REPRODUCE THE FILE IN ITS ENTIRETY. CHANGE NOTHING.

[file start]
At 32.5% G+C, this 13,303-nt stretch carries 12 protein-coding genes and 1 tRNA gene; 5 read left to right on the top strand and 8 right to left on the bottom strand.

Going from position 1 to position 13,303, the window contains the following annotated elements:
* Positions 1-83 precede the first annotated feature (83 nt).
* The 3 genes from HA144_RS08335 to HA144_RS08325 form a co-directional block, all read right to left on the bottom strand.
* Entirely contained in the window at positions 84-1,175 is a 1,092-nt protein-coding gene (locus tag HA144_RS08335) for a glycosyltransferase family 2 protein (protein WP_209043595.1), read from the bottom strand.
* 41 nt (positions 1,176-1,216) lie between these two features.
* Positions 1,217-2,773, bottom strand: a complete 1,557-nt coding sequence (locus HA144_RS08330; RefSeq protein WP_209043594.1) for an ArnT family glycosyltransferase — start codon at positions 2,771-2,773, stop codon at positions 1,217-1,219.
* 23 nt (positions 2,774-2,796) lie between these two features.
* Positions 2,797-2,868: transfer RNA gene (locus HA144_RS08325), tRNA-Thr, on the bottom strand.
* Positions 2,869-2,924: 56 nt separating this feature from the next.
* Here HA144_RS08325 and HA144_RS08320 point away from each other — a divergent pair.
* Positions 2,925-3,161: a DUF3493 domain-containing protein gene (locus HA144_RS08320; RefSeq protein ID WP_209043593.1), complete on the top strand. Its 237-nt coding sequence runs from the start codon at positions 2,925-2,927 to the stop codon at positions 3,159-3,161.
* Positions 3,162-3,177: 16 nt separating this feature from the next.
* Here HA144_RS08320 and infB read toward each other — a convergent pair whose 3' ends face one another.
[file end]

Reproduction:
At 32.5% G+C, this 13,303-nt stretch carries 12 protein-coding genes and 1 tRNA gene; 5 read left to right on the top strand and 8 right to left on the bottom strand.

Going from position 1 to position 13,303, the window contains the following annotated elements:
* Positions 1-83 precede the first annotated feature (83 nt).
* The 3 genes from HA144_RS08335 to HA144_RS08325 form a co-directional block, all read right to left on the bottom strand.
* Entirely contained in the window at positions 84-1,175 is a 1,092-nt protein-coding gene (locus tag HA144_RS08335) for a glycosyltransferase family 2 protein (protein WP_209043595.1), read from the bottom strand.
* 41 nt (positions 1,176-1,216) lie between these two features.
* Positions 1,217-2,773, bottom strand: a complete 1,557-nt coding sequence (locus HA144_RS08330; RefSeq protein WP_209043594.1) for an ArnT family glycosyltransferase — start codon at positions 2,771-2,773, stop codon at positions 1,217-1,219.
* 23 nt (positions 2,774-2,796) lie between these two features.
* Positions 2,797-2,868: transfer RNA gene (locus HA144_RS08325), tRNA-Thr, on the bottom strand.
* Positions 2,869-2,924: 56 nt separating this feature from the next.
* Here HA144_RS08325 and HA144_RS08320 point away from each other — a divergent pair.
* Positions 2,925-3,161: a DUF3493 domain-containing protein gene (locus HA144_RS08320; RefSeq protein ID WP_209043593.1), complete on the top strand. Its 237-nt coding sequence runs from the start codon at positions 2,925-2,927 to the stop codon at positions 3,159-3,161.
* Positions 3,162-3,177: 16 nt separating this feature from the next.
* Here HA144_RS08320 and infB read toward each other — a convergent pair whose 3' ends face one another.